Reservoir Evaporation, Ignored No More
Leave a dish of water out in the sun, and what happens? Slowly, you’ll lose all that water.
The same happens with water-storage reservoirs all over the world. But evaporative losses at these critical storage facilities has gone ignored for a long time. Well, no longer.
“We can no longer afford to lose this amount of water. Once it is lost it is gone,” said Bob Grossman, a retired scientist from the University of Colorado at Boulder Department of Atmospheric and Oceanic Sciences, who helped organize a recent conference on reservoir evaporation. “The neglect of evaporative loss as the cost of doing business in a water-abundant world will likely cut into the bottom line as scarcity looms.”
No one is sure just how much potable water is lost to evaporation. But, of course, it depends to some extent on local geography and climate. There’s been very little research on the subject. One study estimates about 500 billion gallons of water evaporate annually from storage on the Colorado River system. This represents roughly 10 percent of the total natural flow of the Colorado River Basin — about five to 10 times the amount of Denver’s annual water use.
Several new efforts should begin to provide some answers. Justin Huntington, a hydrologist at the Desert Research Institute in Reno, is deploying sophisticated evaporation sensors at numerous reservoirs in California, including Folsom Lake in the Sacramento area.
“It does no good just to know what evaporation is off Folsom Reservoir,” Huntington told Capital Public Radio. “We need to know what evaporation is off all the reservoirs off the west slope of the Sierra and country wide. A 10 percent error in evaporation off this reservoir is worth millions and millions of dollars in terms of water to irrigators.”
The U.S. Bureau of Reclamation published a study early in 2015 that attempted to estimate how climate change would affect evaporation rates at several large reservoirs throughout the West. The study found that evaporation rates are likely to increase, although the rate varies considerably.
Shasta Reservoir, the largest in California, was part of that study. The results estimated evaporation at Shasta could increase from 7.6 to 14.7 percent by 2080.
The big question, obviously, is what to do about this. At present, there aren’t many answers. The large size of water storage reservoirs makes most solutions impractical. They can’t simply be sheeted in plastic or mesh like a swimming pool cover.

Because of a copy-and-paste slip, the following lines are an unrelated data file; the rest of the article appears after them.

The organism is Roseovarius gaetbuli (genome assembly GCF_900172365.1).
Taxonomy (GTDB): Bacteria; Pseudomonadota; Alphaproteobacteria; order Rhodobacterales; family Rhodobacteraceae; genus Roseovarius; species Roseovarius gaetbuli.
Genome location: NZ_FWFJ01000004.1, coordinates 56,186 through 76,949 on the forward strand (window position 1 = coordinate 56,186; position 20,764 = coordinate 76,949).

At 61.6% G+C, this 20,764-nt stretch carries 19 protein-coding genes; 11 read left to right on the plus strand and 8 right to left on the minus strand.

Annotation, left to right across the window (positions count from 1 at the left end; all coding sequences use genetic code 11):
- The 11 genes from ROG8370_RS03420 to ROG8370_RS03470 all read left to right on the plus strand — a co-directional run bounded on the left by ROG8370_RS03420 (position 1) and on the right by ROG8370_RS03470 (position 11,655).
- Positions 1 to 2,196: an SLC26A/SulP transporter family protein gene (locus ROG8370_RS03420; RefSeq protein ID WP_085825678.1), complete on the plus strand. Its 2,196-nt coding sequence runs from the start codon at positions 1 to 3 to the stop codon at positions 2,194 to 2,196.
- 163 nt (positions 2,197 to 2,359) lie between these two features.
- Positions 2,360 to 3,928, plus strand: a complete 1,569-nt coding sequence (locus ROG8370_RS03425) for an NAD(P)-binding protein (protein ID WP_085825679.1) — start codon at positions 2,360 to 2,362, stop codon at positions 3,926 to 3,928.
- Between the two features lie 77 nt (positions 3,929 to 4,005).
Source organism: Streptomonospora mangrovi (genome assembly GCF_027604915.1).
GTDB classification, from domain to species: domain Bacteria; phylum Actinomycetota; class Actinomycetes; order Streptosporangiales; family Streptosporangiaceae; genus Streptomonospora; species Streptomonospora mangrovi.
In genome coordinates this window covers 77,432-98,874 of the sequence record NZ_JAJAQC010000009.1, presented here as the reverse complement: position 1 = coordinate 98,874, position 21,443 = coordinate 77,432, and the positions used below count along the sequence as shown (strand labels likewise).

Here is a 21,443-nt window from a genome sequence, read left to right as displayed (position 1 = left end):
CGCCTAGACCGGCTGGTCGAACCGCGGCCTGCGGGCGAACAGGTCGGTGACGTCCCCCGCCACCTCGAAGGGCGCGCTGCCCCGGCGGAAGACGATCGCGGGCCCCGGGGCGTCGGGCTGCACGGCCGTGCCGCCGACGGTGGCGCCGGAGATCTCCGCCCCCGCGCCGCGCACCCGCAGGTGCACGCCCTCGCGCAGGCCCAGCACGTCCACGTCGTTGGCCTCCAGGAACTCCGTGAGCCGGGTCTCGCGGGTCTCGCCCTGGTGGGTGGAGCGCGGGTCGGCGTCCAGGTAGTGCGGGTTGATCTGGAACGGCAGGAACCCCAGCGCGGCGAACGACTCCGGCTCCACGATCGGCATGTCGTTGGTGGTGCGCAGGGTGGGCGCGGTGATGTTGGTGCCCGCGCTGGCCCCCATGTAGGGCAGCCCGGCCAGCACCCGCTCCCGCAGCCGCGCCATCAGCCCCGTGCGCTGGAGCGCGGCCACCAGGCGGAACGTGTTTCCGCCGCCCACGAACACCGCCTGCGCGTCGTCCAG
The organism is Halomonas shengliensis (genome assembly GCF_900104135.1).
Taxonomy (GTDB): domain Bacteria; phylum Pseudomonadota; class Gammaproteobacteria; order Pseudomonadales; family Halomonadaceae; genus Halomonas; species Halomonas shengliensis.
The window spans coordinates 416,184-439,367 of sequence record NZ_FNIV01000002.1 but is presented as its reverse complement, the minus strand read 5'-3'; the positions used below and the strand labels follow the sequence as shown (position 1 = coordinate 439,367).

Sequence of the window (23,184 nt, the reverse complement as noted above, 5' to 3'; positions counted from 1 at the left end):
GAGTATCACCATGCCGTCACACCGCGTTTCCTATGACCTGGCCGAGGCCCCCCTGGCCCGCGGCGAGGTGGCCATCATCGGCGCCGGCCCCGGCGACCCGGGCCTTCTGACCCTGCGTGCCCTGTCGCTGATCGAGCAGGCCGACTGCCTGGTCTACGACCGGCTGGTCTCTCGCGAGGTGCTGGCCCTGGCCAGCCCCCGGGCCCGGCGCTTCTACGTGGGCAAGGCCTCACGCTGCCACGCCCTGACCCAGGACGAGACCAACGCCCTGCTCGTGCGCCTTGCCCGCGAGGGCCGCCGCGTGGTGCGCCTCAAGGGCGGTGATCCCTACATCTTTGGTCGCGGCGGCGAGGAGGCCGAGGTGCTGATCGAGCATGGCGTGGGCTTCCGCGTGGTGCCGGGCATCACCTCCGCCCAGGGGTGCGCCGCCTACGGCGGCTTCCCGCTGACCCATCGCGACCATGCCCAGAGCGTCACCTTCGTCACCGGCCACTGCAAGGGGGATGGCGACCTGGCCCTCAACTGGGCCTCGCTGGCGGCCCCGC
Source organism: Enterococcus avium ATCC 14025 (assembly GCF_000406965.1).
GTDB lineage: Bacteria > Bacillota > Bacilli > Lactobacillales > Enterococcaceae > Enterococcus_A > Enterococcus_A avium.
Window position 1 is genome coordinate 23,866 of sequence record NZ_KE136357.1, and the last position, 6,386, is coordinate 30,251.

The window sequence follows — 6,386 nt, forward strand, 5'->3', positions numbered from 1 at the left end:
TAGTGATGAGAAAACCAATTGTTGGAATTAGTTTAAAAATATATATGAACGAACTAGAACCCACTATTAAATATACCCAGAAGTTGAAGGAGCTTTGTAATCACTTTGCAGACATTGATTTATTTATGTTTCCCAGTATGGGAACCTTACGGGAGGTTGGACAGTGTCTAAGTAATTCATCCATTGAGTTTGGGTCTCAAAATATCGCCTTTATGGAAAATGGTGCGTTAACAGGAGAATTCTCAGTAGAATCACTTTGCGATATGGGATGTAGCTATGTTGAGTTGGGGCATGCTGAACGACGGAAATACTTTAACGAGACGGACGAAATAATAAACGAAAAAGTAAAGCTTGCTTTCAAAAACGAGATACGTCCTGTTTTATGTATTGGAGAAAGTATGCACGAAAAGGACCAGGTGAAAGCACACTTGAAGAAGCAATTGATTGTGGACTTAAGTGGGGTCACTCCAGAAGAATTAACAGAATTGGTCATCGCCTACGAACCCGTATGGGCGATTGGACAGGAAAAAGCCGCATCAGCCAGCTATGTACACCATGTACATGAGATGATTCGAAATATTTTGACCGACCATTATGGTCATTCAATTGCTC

Thin films of organic compounds are one solution being studied. Another trick is “shade balls,” which got a lot of media attention when 96 million of them were spilled into a small Los Angeles reservoir earlier this year. In reality, these were not a sensible solution economically, and may also pose ecological concerns.
Another option is decidedly old-school: Shift water storage underground. Which is just one reason we’re hearing more talk these days about investing in groundwater storage and aquifer recharge, and less talk about building new reservoirs.
“One thing we do know is that you can only reduce evaporation and not eliminate it unless you store it underground,” said Katja Friedrich, a University of Colorado, Boulder, associate professor of physics and precipitation research. “But that has its own set of problems. Our intention is to help water managers reduce evaporation for current and future reservoirs.”
Snagging Water From the Air
Ever stood in a California coastal redwood forest on a foggy day? Then you know what happens: You get wet.
Even if it’s not raining, fog means a wet day within a redwood forest. The trees are so good at capturing the water in that fog that they produce a constant gentle rain as water drips off the branches.
Now scientists are trying to figure out how to capture water from the fog in a controlled manner.
Dan Fernandez, a professor of science and environmental policy at California State University, Monterey Bay, has developed and deployed dozens of “fogcatchers” throughout the region, testing their effectiveness with different materials and in different coastal areas. The devices look like giant window screens held aloft, designed to capture fog moisture the way redwood trees do.
“I was excited about the idea of being able to collect water from fog. It’s so unique and novel and interesting,” Fernandez tells Bay Nature Magazine. “My thinking was, maybe this could be a way to address some of the water concerns that we’re having in California.”
On a good day, a fog collector can extract up to 9 gallons of potable water. More typical days yield 1 or 2 gallons.
That’s a fraction of the 100 gallons of water per day consumed by the average American. You’d need a fog fence much larger than a house to fill the needs of an average household. So, although they are relatively cheap at $100-$200 a piece, fogcatchers may never be as scalable as, say, rooftop solar.
Still, the idea of using fogcatchers to supplement water supplies is appealing. For example, a single fogcatcher could easily irrigate a small container garden, or provide enough water to flush one toilet for a day.
Top image: In this photo taken Sept. 17, 2014, houseboats are docked at Lake Shasta’s Bay Bridge resort near Redding, Calif. After three years of drought the water level at the lake has dramatically receded. One contributor is simple evaporation, which recent studies estimate will increase with climate change. (Rich Pedroncelli, Associated Press)